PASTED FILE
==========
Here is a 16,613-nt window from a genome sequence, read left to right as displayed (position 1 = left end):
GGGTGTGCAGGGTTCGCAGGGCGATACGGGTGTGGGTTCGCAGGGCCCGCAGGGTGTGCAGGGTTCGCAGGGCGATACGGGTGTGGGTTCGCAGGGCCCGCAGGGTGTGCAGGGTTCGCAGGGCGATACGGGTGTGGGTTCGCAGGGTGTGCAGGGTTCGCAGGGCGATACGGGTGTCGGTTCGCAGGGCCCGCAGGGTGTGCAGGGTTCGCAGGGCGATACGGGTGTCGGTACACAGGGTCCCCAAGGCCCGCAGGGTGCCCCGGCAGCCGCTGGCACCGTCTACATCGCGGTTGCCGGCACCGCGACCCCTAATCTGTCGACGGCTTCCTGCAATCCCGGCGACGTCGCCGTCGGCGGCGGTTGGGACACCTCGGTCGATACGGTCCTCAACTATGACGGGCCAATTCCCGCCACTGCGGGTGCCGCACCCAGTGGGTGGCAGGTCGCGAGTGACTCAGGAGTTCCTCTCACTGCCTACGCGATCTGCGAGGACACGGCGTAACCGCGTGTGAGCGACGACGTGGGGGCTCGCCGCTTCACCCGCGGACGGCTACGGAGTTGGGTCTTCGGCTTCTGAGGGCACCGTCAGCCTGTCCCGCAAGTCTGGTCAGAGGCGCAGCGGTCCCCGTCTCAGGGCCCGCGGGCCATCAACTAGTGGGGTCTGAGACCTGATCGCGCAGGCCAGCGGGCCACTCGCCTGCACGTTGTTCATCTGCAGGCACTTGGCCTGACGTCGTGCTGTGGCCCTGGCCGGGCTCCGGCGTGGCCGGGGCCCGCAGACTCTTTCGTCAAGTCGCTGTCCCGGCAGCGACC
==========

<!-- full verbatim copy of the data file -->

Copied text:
Here is a 16,613-nt window from a genome sequence, read left to right as displayed (position 1 = left end):
GGGTGTGCAGGGTTCGCAGGGCGATACGGGTGTGGGTTCGCAGGGCCCGCAGGGTGTGCAGGGTTCGCAGGGCGATACGGGTGTGGGTTCGCAGGGCCCGCAGGGTGTGCAGGGTTCGCAGGGCGATACGGGTGTGGGTTCGCAGGGTGTGCAGGGTTCGCAGGGCGATACGGGTGTCGGTTCGCAGGGCCCGCAGGGTGTGCAGGGTTCGCAGGGCGATACGGGTGTCGGTACACAGGGTCCCCAAGGCCCGCAGGGTGCCCCGGCAGCCGCTGGCACCGTCTACATCGCGGTTGCCGGCACCGCGACCCCTAATCTGTCGACGGCTTCCTGCAATCCCGGCGACGTCGCCGTCGGCGGCGGTTGGGACACCTCGGTCGATACGGTCCTCAACTATGACGGGCCAATTCCCGCCACTGCGGGTGCCGCACCCAGTGGGTGGCAGGTCGCGAGTGACTCAGGAGTTCCTCTCACTGCCTACGCGATCTGCGAGGACACGGCGTAACCGCGTGTGAGCGACGACGTGGGGGCTCGCCGCTTCACCCGCGGACGGCTACGGAGTTGGGTCTTCGGCTTCTGAGGGCACCGTCAGCCTGTCCCGCAAGTCTGGTCAGAGGCGCAGCGGTCCCCGTCTCAGGGCCCGCGGGCCATCAACTAGTGGGGTCTGAGACCTGATCGCGCAGGCCAGCGGGCCACTCGCCTGCACGTTGTTCATCTGCAGGCACTTGGCCTGACGTCGTGCTGTGGCCCTGGCCGGGCTCCGGCGTGGCCGGGGCCCGCAGACTCTTTCGTCAAGTCGCTGTCCCGGCAGCGACC